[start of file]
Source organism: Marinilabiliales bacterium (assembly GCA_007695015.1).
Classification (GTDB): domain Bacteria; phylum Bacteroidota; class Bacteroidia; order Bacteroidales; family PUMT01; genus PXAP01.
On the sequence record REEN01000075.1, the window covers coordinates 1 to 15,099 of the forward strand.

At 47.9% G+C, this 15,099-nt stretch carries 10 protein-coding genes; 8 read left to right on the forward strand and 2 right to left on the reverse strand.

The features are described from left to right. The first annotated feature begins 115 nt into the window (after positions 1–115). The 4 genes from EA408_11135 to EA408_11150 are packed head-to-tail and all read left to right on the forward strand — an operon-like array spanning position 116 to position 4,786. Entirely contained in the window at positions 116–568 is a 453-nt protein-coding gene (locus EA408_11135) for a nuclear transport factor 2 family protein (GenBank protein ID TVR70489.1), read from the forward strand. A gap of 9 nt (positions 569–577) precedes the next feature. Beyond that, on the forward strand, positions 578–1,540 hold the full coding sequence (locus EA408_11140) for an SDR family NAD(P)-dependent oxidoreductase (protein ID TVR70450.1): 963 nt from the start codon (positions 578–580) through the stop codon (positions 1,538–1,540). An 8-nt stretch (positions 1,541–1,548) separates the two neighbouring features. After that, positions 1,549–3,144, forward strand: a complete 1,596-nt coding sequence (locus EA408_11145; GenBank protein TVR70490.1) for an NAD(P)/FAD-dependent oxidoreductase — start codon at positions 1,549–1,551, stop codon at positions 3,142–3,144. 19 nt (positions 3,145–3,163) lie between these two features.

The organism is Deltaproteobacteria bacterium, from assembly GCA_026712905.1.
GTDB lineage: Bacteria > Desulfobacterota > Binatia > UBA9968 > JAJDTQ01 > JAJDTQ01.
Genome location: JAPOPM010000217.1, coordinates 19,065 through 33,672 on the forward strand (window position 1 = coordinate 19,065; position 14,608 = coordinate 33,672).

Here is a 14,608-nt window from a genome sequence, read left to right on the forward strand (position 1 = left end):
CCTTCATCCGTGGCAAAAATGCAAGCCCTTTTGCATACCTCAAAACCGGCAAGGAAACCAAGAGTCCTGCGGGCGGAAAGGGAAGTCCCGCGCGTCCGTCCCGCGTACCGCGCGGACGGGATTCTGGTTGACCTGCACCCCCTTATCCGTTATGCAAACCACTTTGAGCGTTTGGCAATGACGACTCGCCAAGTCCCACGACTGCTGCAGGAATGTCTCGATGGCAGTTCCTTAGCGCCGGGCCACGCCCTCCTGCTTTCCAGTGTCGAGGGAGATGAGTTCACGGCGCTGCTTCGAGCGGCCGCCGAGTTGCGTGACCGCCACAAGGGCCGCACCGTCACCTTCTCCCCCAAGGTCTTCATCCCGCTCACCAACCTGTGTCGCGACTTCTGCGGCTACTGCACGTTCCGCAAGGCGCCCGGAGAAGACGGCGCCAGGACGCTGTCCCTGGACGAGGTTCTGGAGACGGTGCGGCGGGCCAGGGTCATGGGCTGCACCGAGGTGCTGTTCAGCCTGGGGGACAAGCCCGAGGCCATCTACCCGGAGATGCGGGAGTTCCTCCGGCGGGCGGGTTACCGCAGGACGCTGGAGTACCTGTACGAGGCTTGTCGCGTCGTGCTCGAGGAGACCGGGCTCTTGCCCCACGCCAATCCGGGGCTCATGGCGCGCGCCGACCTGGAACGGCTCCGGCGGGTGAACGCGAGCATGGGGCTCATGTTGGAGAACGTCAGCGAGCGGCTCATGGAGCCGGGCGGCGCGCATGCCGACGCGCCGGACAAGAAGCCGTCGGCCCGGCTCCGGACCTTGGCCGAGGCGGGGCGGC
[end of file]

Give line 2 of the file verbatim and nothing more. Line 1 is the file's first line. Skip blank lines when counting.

Classification (GTDB): domain Bacteria; phylum Bacteroidota; class Bacteroidia; order Bacteroidales; family PUMT01; genus PXAP01.